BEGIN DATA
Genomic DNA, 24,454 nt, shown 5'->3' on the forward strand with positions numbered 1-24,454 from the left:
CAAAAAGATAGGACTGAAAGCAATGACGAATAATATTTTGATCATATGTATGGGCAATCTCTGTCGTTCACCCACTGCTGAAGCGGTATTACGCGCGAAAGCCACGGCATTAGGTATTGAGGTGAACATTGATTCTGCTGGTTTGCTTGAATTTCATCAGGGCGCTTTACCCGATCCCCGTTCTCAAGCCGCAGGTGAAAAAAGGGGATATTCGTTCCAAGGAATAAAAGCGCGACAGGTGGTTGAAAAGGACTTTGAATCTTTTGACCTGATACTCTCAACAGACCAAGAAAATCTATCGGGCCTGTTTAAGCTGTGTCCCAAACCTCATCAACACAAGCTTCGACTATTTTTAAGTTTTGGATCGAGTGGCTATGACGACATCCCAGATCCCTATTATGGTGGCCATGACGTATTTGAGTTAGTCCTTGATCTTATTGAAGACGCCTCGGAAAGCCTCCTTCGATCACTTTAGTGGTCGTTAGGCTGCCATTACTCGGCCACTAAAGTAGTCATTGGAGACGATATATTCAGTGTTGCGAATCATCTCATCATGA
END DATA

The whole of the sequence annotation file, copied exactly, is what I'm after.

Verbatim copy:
Genomic DNA, 24,454 nt, shown 5'->3' on the forward strand with positions numbered 1-24,454 from the left:
CAAAAAGATAGGACTGAAAGCAATGACGAATAATATTTTGATCATATGTATGGGCAATCTCTGTCGTTCACCCACTGCTGAAGCGGTATTACGCGCGAAAGCCACGGCATTAGGTATTGAGGTGAACATTGATTCTGCTGGTTTGCTTGAATTTCATCAGGGCGCTTTACCCGATCCCCGTTCTCAAGCCGCAGGTGAAAAAAGGGGATATTCGTTCCAAGGAATAAAAGCGCGACAGGTGGTTGAAAAGGACTTTGAATCTTTTGACCTGATACTCTCAACAGACCAAGAAAATCTATCGGGCCTGTTTAAGCTGTGTCCCAAACCTCATCAACACAAGCTTCGACTATTTTTAAGTTTTGGATCGAGTGGCTATGACGACATCCCAGATCCCTATTATGGTGGCCATGACGTATTTGAGTTAGTCCTTGATCTTATTGAAGACGCCTCGGAAAGCCTCCTTCGATCACTTTAGTGGTCGTTAGGCTGCCATTACTCGGCCACTAAAGTAGTCATTGGAGACGATATATTCAGTGTTGCGAATCATCTCATCATGA